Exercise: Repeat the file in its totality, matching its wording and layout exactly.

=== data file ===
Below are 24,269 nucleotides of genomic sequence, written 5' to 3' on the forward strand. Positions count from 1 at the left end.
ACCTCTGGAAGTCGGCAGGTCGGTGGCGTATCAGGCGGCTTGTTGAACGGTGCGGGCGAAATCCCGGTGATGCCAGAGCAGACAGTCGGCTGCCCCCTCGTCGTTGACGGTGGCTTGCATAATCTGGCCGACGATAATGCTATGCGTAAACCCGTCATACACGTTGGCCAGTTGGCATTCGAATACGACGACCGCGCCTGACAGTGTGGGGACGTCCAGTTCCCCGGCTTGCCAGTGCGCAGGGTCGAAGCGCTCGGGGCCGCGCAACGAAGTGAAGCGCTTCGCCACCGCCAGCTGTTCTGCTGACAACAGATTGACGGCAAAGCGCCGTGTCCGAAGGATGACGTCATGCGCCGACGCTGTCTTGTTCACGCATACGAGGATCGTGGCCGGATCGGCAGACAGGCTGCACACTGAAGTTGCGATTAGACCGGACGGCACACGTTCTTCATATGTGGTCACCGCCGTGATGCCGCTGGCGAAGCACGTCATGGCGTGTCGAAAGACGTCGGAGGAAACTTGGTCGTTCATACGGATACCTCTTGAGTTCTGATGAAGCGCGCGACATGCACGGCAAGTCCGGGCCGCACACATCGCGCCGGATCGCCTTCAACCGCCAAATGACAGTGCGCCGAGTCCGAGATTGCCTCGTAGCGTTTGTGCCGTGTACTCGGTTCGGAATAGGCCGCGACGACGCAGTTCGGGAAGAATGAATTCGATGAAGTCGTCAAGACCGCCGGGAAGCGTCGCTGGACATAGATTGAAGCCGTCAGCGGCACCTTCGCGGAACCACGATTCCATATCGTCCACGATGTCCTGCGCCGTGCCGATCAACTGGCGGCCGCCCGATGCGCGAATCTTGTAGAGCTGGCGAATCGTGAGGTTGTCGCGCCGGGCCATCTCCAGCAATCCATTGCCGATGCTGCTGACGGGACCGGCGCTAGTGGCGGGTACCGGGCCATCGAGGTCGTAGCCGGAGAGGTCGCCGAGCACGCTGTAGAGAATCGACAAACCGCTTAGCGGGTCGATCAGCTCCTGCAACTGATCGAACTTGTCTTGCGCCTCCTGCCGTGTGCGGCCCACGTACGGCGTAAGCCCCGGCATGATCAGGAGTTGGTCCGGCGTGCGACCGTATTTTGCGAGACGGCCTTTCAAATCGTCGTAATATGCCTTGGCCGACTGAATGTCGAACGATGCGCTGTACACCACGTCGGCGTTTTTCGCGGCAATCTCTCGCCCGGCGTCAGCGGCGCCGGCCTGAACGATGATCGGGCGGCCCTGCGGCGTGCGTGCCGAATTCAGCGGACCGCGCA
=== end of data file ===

Below are 24,269 nucleotides of genomic sequence, written 5' to 3' on the forward strand. Positions count from 1 at the left end.
ACCTCTGGAAGTCGGCAGGTCGGTGGCGTATCAGGCGGCTTGTTGAACGGTGCGGGCGAAATCCCGGTGATGCCAGAGCAGACAGTCGGCTGCCCCCTCGTCGTTGACGGTGGCTTGCATAATCTGGCCGACGATAATGCTATGCGTAAACCCGTCATACACGTTGGCCAGTTGGCATTCGAATACGACGACCGCGCCTGACAGTGTGGGGACGTCCAGTTCCCCGGCTTGCCAGTGCGCAGGGTCGAAGCGCTCGGGGCCGCGCAACGAAGTGAAGCGCTTCGCCACCGCCAGCTGTTCTGCTGACAACAGATTGACGGCAAAGCGCCGTGTCCGAAGGATGACGTCATGCGCCGACGCTGTCTTGTTCACGCATACGAGGATCGTGGCCGGATCGGCAGACAGGCTGCACACTGAAGTTGCGATTAGACCGGACGGCACACGTTCTTCATATGTGGTCACCGCCGTGATGCCGCTGGCGAAGCACGTCATGGCGTGTCGAAAGACGTCGGAGGAAACTTGGTCGTTCATACGGATACCTCTTGAGTTCTGATGAAGCGCGCGACATGCACGGCAAGTCCGGGCCGCACACATCGCGCCGGATCGCCTTCAACCGCCAAATGACAGTGCGCCGAGTCCGAGATTGCCTCGTAGCGTTTGTGCCGTGTACTCGGTTCGGAATAGGCCGCGACGACGCAGTTCGGGAAGAATGAATTCGATGAAGTCGTCAAGACCGCCGGGAAGCGTCGCTGGACATAGATTGAAGCCGTCAGCGGCACCTTCGCGGAACCACGATTCCATATCGTCCACGATGTCCTGCGCCGTGCCGATCAACTGGCGGCCGCCCGATGCGCGAATCTTGTAGAGCTGGCGAATCGTGAGGTTGTCGCGCCGGGCCATCTCCAGCAATCCATTGCCGATGCTGCTGACGGGACCGGCGCTAGTGGCGGGTACCGGGCCATCGAGGTCGTAGCCGGAGAGGTCGCCGAGCACGCTGTAGAGAATCGACAAACCGCTTAGCGGGTCGATCAGCTCCTGCAACTGATCGAACTTGTCTTGCGCCTCCTGCCGTGTGCGGCCCACGTACGGCGTAAGCCCCGGCATGATCAGGAGTTGGTCCGGCGTGCGACCGTATTTTGCGAGACGGCCTTTCAAATCGTCGTAATATGCCTTGGCCGACTGAATGTCGAACGATGCGCTGTACACCACGTCGGCGTTTTTCGCGGCAATCTCTCGCCCGGCGTCAGCGGCGCCGGCCTGAACGATGATCGGGCGGCCCTGCGGCGTGCGTGCCGAATTCAGCGGACCGCGCA